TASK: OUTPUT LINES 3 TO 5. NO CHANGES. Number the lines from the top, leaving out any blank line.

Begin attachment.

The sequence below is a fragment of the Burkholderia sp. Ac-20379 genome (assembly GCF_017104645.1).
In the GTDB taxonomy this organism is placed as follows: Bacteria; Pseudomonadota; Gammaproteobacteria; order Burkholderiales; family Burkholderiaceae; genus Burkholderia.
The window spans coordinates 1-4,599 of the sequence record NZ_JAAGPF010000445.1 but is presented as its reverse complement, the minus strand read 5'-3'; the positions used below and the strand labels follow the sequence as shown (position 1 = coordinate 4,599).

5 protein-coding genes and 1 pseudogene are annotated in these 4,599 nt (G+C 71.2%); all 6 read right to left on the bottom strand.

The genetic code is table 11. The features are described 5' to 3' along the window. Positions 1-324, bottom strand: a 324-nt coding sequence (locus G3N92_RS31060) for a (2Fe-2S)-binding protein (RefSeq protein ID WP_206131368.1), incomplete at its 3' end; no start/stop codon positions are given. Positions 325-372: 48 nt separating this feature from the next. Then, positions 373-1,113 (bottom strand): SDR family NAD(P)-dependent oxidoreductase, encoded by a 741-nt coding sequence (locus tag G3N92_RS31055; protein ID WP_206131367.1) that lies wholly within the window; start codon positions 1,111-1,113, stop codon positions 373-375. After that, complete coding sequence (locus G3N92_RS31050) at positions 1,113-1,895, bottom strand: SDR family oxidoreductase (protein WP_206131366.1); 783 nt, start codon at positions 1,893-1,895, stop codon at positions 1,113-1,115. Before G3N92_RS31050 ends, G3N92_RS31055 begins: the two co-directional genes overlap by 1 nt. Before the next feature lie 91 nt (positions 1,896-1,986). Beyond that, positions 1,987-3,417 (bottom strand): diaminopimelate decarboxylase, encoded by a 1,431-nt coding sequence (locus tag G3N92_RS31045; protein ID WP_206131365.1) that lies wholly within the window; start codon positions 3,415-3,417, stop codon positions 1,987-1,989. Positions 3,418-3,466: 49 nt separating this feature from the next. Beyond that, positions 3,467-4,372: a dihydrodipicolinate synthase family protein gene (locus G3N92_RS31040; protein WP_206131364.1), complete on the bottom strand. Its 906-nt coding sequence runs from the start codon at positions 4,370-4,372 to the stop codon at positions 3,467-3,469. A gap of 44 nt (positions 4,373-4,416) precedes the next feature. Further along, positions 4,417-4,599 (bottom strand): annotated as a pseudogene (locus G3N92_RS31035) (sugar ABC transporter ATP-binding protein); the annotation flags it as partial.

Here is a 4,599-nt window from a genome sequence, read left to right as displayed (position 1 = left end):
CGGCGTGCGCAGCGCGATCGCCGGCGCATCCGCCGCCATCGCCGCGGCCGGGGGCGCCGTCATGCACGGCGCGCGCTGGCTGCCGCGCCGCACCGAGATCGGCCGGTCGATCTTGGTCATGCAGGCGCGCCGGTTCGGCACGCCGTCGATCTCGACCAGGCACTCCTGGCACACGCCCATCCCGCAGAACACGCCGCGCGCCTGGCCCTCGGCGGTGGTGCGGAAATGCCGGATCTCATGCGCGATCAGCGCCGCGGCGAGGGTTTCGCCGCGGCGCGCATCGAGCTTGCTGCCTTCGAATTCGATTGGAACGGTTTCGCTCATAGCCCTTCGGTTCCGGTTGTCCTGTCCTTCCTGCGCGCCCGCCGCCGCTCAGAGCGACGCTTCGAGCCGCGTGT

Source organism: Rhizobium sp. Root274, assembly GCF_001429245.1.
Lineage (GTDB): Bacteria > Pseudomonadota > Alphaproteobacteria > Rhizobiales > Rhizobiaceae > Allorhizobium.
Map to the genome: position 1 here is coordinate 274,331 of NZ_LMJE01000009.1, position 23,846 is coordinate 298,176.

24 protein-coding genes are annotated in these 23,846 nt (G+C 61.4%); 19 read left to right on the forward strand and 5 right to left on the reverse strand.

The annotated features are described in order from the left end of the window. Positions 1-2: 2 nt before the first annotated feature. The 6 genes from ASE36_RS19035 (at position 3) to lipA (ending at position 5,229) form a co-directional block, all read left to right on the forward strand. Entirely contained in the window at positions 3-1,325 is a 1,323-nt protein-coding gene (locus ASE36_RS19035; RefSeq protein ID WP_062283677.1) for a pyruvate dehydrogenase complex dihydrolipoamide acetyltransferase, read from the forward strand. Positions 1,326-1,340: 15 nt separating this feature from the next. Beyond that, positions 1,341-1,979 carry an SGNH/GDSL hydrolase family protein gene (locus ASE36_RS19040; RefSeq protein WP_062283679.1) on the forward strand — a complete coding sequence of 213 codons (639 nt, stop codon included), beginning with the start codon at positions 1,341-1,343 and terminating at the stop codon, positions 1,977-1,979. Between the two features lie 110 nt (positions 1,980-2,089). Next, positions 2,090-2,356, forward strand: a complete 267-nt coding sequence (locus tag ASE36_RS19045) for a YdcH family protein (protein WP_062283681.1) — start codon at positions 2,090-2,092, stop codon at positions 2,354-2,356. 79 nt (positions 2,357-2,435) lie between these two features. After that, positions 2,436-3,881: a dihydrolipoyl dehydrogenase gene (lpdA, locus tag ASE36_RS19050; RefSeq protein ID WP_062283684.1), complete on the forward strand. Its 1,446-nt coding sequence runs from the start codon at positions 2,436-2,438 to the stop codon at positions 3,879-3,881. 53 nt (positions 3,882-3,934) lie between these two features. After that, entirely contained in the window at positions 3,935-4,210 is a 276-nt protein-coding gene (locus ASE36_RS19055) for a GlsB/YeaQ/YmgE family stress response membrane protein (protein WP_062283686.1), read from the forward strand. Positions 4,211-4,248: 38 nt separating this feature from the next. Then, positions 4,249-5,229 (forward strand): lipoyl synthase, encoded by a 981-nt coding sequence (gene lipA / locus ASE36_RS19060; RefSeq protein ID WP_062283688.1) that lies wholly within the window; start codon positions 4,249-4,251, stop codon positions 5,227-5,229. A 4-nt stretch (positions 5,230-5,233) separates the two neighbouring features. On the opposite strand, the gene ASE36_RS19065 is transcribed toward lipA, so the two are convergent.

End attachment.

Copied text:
The window spans coordinates 1-4,599 of the sequence record NZ_JAAGPF010000445.1 but is presented as its reverse complement, the minus strand read 5'-3'; the positions used below and the strand labels follow the sequence as shown (position 1 = coordinate 4,599).

5 protein-coding genes and 1 pseudogene are annotated in these 4,599 nt (G+C 71.2%); all 6 read right to left on the bottom strand.

The genetic code is table 11. The features are described 5' to 3' along the window. Positions 1-324, bottom strand: a 324-nt coding sequence (locus G3N92_RS31060) for a (2Fe-2S)-binding protein (RefSeq protein ID WP_206131368.1), incomplete at its 3' end; no start/stop codon positions are given. Positions 325-372: 48 nt separating this feature from the next. Then, positions 373-1,113 (bottom strand): SDR family NAD(P)-dependent oxidoreductase, encoded by a 741-nt coding sequence (locus tag G3N92_RS31055; protein ID WP_206131367.1) that lies wholly within the window; start codon positions 1,111-1,113, stop codon positions 373-375. After that, complete coding sequence (locus G3N92_RS31050) at positions 1,113-1,895, bottom strand: SDR family oxidoreductase (protein WP_206131366.1); 783 nt, start codon at positions 1,893-1,895, stop codon at positions 1,113-1,115. Before G3N92_RS31050 ends, G3N92_RS31055 begins: the two co-directional genes overlap by 1 nt. Before the next feature lie 91 nt (positions 1,896-1,986). Beyond that, positions 1,987-3,417 (bottom strand): diaminopimelate decarboxylase, encoded by a 1,431-nt coding sequence (locus tag G3N92_RS31045; protein ID WP_206131365.1) that lies wholly within the window; start codon positions 3,415-3,417, stop codon positions 1,987-1,989. Positions 3,418-3,466: 49 nt separating this feature from the next. Beyond that, positions 3,467-4,372: a dihydrodipicolinate synthase family protein gene (locus G3N92_RS31040; protein WP_206131364.1), complete on the bottom strand. Its 906-nt coding sequence runs from the start codon at positions 4,370-4,372 to the stop codon at positions 3,467-3,469. A gap of 44 nt (positions 4,373-4,416) precedes the next feature. Further along, positions 4,417-4,599 (bottom strand): annotated as a pseudogene (locus G3N92_RS31035) (sugar ABC transporter ATP-binding protein); the annotation flags it as partial.